2. I would absolutely ride my bike to work if there was a protected bike line!!!! I hope the city truly IS looking toward the future and planning for a more bike-friendly city. I own a car and drive to work or take the goldline, but would love to ride my bike if we had dedicated, safe bike lanes like Berlin has!!!
  3. GOOD — we need more transportation options. As someone who lives in ER and walks on Colorado Blvd multiple times a week, I am all for more ways to get around. And anything we can do to slow down the traffic speeds on Colorado, is a good thing. People still drive way too fast — and if you want to drive that fast, you should be on the 134 instead.
    And please don’t listen to anyone that tells you traffic on Colorado has gotten worse due to the bike lanes, they are mistaken. I drive on Colorado all times of the day, and occasionally you do have to (gasp) wait at a light, but it’s rare you need to wait for two lights to get past any given intersection. Any grousing about traffic on Colorado is delusional.
    • As a fellow Eagle Rocker, I agree with every word you said.
    • How fast is too fast? 35 mph? Why not just have LAPD actually enforce existing traffic laws?
      • If you design streets for safe and convenient community circulation (rather than just max speeds for motorists), you don’t need to waste tax revenue on traffic stings and speed traps. I think we can all agree the LAPD have bigger fish to fry.
        • Yes, they do. But traffic stops catch all sorts of folks: outstanding warrants, child support, parole. etc. Giuliani style.
  4. this article should just be titled “Do you live in Cedillo’s district or do you not?”
  5. Culturally Unwelcoming
    making Sunset one lane through Echo Park and Silver Lake would be a clusterfuck of epic proportions.
    • Yeah, lots of professionals will be biking silver lake/los feliz to downtown. Madness.
      • I don’t think you’d need to lose any mixed traffic lanes to fit protected bike lanes… I’m guessing the city could simply swap the parking spots with the bike lanes, and calm traffic flow to a more rational urban speed (~25mph)?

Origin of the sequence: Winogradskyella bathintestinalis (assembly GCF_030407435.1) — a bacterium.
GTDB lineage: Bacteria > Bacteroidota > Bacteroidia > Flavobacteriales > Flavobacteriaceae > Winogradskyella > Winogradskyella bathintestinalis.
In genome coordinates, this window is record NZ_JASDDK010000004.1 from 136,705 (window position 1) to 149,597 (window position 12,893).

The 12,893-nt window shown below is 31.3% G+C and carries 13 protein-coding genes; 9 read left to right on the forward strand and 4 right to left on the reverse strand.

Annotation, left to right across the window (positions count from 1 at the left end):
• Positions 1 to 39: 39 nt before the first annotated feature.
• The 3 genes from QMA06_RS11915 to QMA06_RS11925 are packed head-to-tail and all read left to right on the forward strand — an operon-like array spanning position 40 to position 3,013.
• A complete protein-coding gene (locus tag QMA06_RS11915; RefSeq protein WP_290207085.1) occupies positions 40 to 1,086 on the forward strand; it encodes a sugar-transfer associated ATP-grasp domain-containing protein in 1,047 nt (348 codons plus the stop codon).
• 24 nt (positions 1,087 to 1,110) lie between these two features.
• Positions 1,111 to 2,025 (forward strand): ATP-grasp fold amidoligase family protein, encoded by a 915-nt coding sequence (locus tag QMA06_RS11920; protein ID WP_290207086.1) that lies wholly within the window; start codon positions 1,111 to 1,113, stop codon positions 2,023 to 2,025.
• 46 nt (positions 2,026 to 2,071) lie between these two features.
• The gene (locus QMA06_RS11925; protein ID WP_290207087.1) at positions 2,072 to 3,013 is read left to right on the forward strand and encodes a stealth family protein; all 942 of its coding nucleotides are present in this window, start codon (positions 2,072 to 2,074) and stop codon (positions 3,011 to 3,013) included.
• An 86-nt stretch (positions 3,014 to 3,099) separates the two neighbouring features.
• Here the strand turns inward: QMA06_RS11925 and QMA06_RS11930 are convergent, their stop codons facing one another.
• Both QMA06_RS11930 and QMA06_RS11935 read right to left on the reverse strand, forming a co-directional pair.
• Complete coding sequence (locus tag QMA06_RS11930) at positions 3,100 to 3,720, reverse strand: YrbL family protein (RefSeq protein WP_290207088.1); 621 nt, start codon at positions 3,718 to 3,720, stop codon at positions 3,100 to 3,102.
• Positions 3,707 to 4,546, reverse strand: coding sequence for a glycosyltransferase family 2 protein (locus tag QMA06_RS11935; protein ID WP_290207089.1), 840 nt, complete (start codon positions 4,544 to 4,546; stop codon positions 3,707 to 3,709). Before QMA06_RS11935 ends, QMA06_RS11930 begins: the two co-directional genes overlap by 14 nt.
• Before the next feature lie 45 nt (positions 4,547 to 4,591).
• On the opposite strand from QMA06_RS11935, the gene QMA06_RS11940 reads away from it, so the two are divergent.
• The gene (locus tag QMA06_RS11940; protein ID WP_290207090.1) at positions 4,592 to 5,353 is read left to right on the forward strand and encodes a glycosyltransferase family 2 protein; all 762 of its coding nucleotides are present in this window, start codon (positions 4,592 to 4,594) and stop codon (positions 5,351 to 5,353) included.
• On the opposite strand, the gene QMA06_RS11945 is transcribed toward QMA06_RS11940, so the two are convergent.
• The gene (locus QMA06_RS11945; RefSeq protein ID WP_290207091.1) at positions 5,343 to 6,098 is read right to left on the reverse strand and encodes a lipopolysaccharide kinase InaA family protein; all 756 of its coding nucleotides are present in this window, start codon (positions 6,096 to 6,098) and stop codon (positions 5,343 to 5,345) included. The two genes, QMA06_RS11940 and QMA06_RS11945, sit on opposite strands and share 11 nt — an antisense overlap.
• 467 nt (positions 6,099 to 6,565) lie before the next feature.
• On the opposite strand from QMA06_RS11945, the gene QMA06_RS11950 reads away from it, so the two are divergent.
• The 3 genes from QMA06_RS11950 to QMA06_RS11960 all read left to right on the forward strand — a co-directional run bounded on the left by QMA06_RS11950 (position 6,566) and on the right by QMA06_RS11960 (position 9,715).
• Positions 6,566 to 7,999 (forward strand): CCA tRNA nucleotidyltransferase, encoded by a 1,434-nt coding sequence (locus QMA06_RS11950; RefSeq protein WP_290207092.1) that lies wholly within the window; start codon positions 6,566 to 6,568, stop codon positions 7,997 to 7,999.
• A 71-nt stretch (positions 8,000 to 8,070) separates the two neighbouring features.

It’d definitely be a boon to small businesses and local residents, if motorists weren’t driving into buildings and running over people every few months. And it’d be much easier to parallel park, if d-bags were discouraged from weaving in and out of traffic at highway speeds, like they do today.
        I imagine reducing auto capacity to one lane would only happen if Metro decided to paint rush hour bus-only lanes (like the Dodgers use during game days.) But I doubt that will happen… anyway, people just ignore them a lot of the time, and they rarely work that well because motorists still need to get into and out of them at every intersection.
        Sunset/SMB just needs a cut-and-cover subway line… it’s in Metro’s long range plan, but probably won’t be happening in our lifetimes (too many projects ahead of it in the queue; too many idiots in Washigton who think we can fix urban congestion with more freeways.)
        • What freeways are being constructed in urban areas? The bike advocates don’t do themselves any favors by trundling out aged tropes about freeways and car accidents. Metrolink has had several dramatic accidents, why is nobody calling for the removal of the tracks? As long as humans operate vehicles (including bikes), there will be accidents. A Vision Zero goal is unattainable for bike accidents.
          For Sunset and Figueroa, there is no way to install bike lanes without losing either parking, or through lanes. Reducing two main thoroughfares to 1 lane in each direction is absolute madness. But that is what happens when politicians capitulate to the vocal minority.
          • At the national level, conservatives are trying to strip all funding for mass transit, full stop. And even most D.C. liberals want to squander ungodly amounts of money on new highways in urban areas, instead of much needed rail projects that will generate far greater ROI for the taxpayer.
            Here In LA… we are making big investments in rail. But we’re still wasting a lot of money on urban freeway expansion. The 405 widening, 5 widening, 710 tunnel boondoggle, misc. on/offramp projects.
            That’s 10’s of billions of our tax dollars being spent on local/urban freeways, with very minimal (and short lived) improvement in travel times (rush hour congestion on the 405 is actually worse after they added a lane!)
          • Also, Sunset already has bike lanes… so I don’t see why they couldn’t just swap the lane/parking configuration to create a buffer on both sides of the street (without sacrificing the 4 mixed/auto lanes that currently exist.) Am I missing something?
            North Figueroa is another ball of wax… and I believe a road diet would actually be needed in a few stretches to create bike lanes. Then again, that street doesn’t see anywhere near the traffic congestion that Sunset does. I think the traffic study they did when the bike lanes were being proposed there couple years back said the delay would be minimal. But Cedillo put the kibosh on that, so I don’t think you’ll have to worry about it changing anytime soon.